Female hormones.

Just as pregnancy hormone changes can cause hair loss, so can switching or going off birth-control pills. This can also cause telogen effluvium, and it may be more likely if you have a family history of hair loss. The change in the hormonal balance that occurs at menopause may also have the same result. “The androgen (male hormone) receptors on the scalp becoming activated,”. “The hair follicles will miniaturize and then you start to lose more hair.”

What to do: If a new Rx is a problem, switch back or talk to your doctor about other birth control types. Stopping oral contraceptives can also sometimes cause hair loss, but this is temporary. Don’t make your problem worse with hair-damaging beauty regimen.


Emotional stress

Emotional stress is less likely to cause hair loss than physical stress, but it can happen, for instance, in the case of divorce, after the death of a loved one, or while caring for an aging parent. More often, though, emotional stress won’t actually precipitate the hair loss. It will exacerbate a problem that’s already there, says the a local Singapore Doctor.

What to do: As with hair loss due to physical stress, this shedding will eventually abate. While it’s not known if reducing stress can help your hair, it can’t hurt either. Take steps to combat stress and anxiety, like getting more exercise, trying talk therapy, or getting more support if you need it.

 


Anemia

Almost one in 10 women aged 20 through 49 suffers from anemia due to an iron deficiency (the most common type of anemia), which is an easily fixable cause of hair loss. Your doctor will have to do a blood test to determine for sure if you have this type of anemia.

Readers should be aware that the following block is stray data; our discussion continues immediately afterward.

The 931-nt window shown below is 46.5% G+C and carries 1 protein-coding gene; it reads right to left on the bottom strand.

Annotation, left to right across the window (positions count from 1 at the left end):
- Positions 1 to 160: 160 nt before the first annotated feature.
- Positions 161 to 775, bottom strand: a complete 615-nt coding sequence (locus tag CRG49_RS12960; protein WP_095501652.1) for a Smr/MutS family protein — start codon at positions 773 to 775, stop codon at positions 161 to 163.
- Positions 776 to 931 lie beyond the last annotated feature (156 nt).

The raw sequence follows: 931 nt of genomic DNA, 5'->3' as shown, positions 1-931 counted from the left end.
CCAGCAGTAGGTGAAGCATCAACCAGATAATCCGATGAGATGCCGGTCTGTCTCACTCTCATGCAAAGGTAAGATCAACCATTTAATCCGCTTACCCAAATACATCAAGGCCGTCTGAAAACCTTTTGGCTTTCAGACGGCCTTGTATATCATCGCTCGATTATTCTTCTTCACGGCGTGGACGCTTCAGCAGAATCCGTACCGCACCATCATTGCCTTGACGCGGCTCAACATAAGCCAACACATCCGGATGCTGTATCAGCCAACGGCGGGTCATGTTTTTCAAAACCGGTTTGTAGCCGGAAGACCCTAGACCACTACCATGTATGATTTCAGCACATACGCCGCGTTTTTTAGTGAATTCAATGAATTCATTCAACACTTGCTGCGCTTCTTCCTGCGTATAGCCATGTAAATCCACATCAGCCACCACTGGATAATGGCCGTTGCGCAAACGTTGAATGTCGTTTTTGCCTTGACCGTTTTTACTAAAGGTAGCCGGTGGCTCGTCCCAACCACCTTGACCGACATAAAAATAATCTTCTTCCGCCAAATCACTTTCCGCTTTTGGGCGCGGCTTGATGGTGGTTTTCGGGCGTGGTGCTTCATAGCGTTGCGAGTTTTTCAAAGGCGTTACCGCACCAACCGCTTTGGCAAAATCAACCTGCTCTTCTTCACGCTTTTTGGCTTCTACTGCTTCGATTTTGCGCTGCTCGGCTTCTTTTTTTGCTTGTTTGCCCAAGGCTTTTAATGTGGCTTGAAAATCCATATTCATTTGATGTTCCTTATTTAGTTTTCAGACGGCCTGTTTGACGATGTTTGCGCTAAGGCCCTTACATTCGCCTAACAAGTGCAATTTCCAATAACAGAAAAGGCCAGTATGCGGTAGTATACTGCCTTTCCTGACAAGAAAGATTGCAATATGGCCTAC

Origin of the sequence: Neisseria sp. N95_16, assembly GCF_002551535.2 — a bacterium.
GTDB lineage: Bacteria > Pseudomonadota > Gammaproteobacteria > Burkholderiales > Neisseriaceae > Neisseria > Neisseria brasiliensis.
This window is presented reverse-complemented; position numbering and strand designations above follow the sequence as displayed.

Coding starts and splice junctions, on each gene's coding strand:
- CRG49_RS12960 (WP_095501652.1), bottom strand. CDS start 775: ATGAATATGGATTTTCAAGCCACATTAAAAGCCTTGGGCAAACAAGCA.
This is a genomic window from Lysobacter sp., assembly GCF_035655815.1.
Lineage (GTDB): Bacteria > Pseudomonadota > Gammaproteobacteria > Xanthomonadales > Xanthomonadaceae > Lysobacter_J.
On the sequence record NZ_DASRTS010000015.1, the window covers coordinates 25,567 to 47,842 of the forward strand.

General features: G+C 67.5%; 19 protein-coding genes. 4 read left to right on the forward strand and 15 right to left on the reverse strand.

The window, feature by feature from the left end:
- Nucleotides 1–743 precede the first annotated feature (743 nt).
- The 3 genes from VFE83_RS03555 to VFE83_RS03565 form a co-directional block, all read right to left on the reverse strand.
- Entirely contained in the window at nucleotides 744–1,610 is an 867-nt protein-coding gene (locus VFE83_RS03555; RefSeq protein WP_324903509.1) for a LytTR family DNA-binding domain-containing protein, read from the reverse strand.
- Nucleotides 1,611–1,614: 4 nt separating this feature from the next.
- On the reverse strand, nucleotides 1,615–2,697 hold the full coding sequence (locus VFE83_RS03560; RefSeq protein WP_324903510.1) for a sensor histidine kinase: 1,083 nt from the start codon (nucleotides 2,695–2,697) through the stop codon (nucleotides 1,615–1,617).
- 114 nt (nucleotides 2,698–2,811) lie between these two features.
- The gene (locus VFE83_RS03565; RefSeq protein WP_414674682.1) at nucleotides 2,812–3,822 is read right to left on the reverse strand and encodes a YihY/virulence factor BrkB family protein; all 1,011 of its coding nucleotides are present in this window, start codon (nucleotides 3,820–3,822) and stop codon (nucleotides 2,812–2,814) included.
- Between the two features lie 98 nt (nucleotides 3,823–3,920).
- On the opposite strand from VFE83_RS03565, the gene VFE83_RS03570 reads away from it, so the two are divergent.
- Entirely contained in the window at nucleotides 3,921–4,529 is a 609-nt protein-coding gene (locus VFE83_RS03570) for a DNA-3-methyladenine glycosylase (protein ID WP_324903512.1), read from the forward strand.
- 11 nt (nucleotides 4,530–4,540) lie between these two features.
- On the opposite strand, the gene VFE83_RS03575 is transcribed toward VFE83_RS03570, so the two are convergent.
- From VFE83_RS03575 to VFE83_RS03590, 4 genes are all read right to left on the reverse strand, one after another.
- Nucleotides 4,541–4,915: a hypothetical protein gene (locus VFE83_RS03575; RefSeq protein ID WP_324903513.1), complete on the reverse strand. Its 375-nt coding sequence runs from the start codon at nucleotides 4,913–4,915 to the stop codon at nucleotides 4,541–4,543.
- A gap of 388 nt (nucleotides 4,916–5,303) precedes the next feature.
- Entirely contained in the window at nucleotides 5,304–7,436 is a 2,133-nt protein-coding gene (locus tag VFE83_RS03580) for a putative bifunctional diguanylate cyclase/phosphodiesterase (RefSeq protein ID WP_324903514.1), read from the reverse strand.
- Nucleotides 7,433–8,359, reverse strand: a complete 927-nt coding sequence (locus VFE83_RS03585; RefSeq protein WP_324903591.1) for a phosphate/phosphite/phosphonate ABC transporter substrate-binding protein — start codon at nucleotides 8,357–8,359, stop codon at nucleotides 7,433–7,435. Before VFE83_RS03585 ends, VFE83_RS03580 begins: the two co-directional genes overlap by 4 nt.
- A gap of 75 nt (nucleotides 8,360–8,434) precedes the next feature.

What to do: A change to your eating habits or a simple iron supplement should correct the problem. In addition to hair loss, other symptoms of anemia include fatigue, headache, dizziness, pale skin, and cold hands and feet.

 


Hypothyroidism

Hypothyroidism is the medical term for having an underactive thyroid gland. This little gland located in your neck produces hormones that are critical to metabolism as well as growth and development and, when it’s not pumping out enough hormones, can contribute to hair loss. Your doctor can do tests to determine the real cause

What to do: Synthetic thyroid medication will take care of the problem. Once your thyroid levels return to normal, so should your hair.

 


Vitamin B deficiency

Although relatively uncommon, low levels of vitamin B are another correctible cause of hair loss.


What to do: Like anemia, simple supplementation should help the problem. So can dietary changes. Find natural vitamin B in fish, meat, starchy vegetables, and non-citrus fruits. As always, eating a balanced diet plentiful in fruits and vegetables as well as lean protein and “good” fats such as avocado and nuts will be good for your hair and your overall health.

 


Autoimmune-related hair loss

This is also called alopecia areata and basically is a result of an overactive immune system. “The body gets confused, and the immune system sees the hair as foreign and targets it by mistake.”

What to do: Steroid injections are the first line of treatment for alopecia areata, which appears as hair loss in round patches on the head. Other drugs, including Rogaine, may also be used. The course of the condition can be unpredictable, with hair growing back then falling out again.